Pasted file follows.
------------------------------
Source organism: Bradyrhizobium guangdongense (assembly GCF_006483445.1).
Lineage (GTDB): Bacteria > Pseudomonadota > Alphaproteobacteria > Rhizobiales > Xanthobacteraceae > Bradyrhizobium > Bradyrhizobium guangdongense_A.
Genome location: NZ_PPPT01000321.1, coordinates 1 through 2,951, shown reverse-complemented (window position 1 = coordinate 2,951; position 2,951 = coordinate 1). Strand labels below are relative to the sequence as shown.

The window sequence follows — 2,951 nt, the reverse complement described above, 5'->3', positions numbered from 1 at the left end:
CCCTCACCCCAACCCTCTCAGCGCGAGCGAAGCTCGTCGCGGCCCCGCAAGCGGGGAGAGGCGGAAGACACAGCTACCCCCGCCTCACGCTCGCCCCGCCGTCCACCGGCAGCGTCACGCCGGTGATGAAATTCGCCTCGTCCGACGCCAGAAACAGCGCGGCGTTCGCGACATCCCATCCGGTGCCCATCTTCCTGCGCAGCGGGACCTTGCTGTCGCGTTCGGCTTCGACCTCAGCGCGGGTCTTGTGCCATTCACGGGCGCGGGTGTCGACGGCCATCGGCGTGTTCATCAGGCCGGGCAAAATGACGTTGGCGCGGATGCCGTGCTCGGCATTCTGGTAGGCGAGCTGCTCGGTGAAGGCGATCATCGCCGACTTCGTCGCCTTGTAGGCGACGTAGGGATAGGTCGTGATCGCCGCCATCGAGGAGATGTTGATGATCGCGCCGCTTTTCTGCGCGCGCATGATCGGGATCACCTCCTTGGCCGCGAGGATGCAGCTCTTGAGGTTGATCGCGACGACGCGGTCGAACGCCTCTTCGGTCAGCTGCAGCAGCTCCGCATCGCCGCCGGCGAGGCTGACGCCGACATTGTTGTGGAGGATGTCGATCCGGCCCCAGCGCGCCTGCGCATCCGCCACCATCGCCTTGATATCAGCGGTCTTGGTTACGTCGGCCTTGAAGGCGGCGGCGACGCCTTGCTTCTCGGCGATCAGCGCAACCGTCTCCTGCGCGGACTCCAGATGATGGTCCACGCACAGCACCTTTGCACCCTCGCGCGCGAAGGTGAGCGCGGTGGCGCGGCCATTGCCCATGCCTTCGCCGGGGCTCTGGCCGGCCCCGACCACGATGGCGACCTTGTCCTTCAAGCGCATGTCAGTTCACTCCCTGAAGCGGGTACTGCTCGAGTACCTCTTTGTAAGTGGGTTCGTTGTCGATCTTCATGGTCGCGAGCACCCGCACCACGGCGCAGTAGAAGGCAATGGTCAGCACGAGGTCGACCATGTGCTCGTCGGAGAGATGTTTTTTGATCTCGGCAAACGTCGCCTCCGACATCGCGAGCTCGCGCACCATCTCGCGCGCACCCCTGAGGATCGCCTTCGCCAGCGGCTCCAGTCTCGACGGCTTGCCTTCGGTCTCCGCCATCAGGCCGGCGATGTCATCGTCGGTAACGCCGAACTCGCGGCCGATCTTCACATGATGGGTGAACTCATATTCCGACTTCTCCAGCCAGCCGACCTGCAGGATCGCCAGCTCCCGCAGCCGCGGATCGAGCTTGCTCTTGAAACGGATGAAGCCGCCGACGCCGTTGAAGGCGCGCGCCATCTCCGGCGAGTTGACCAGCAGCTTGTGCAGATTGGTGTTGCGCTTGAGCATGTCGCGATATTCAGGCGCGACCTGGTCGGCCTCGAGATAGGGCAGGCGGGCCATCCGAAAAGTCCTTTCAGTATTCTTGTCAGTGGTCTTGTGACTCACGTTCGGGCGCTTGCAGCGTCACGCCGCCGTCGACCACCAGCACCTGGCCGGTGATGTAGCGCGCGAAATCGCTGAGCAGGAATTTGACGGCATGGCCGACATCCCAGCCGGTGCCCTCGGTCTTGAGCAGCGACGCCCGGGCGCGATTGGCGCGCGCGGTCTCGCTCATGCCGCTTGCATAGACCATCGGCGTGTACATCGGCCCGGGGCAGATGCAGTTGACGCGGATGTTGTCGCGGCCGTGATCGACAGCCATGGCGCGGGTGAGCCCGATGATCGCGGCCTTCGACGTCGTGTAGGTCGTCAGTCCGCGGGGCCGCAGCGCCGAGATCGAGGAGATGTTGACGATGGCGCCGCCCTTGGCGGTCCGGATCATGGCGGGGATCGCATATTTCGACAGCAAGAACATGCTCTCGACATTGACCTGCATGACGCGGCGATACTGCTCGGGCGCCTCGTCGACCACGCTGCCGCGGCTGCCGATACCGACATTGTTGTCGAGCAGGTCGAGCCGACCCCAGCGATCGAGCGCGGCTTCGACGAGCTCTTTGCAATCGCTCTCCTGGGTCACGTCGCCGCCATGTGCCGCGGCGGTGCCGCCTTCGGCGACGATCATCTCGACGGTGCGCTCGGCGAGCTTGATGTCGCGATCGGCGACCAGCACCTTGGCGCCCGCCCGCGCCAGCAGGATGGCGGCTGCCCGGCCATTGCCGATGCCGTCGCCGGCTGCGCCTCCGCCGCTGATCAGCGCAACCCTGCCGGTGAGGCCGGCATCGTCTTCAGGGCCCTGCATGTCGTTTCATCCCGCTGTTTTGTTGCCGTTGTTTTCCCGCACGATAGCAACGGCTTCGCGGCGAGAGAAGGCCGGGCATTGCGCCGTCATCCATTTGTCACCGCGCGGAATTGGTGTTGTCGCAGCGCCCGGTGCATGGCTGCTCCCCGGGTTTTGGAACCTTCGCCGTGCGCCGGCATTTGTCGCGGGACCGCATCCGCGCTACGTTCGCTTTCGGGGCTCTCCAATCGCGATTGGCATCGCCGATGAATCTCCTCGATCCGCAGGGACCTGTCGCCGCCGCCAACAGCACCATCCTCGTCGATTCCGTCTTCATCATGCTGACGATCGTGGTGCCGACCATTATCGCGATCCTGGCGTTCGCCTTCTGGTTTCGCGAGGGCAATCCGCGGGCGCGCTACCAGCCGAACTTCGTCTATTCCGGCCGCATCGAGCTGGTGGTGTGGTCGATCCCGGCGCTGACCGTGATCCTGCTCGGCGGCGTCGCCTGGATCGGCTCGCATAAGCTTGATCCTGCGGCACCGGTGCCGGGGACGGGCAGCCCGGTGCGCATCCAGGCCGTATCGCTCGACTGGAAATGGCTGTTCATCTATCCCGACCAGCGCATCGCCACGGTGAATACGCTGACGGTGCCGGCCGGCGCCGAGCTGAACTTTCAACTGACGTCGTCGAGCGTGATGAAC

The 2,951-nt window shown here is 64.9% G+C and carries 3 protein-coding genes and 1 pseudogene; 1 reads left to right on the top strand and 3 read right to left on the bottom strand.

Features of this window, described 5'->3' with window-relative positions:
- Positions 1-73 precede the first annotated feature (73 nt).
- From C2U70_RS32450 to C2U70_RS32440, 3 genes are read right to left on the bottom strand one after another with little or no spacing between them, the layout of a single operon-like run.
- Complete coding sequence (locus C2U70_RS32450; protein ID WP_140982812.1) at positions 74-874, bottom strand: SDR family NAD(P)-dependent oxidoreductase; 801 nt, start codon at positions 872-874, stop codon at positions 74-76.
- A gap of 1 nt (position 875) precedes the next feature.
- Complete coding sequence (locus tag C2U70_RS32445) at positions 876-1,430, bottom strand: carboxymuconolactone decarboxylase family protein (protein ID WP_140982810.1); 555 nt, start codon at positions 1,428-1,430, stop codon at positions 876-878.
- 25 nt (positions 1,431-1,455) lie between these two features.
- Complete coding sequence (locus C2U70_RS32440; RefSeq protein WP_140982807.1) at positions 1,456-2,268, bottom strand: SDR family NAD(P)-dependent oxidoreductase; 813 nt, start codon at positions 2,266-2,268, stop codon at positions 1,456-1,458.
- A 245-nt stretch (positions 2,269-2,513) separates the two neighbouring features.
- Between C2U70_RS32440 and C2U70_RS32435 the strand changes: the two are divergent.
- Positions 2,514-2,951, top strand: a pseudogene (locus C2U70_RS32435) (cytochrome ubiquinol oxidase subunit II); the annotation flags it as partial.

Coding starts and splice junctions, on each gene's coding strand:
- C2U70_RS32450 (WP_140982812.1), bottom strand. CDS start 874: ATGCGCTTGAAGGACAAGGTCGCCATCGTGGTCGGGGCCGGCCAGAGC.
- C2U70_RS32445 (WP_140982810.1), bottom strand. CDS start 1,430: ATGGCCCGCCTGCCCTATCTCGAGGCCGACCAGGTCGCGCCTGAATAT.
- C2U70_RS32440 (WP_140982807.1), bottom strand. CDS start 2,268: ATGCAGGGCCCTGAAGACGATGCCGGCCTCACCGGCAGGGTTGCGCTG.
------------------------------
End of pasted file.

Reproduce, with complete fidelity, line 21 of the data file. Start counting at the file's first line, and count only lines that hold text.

- C2U70_RS32440 (WP_140982807.1), bottom strand. CDS start 2,268: ATGCAGGGCCCTGAAGACGATGCCGGCCTCACCGGCAGGGTTGCGCTG.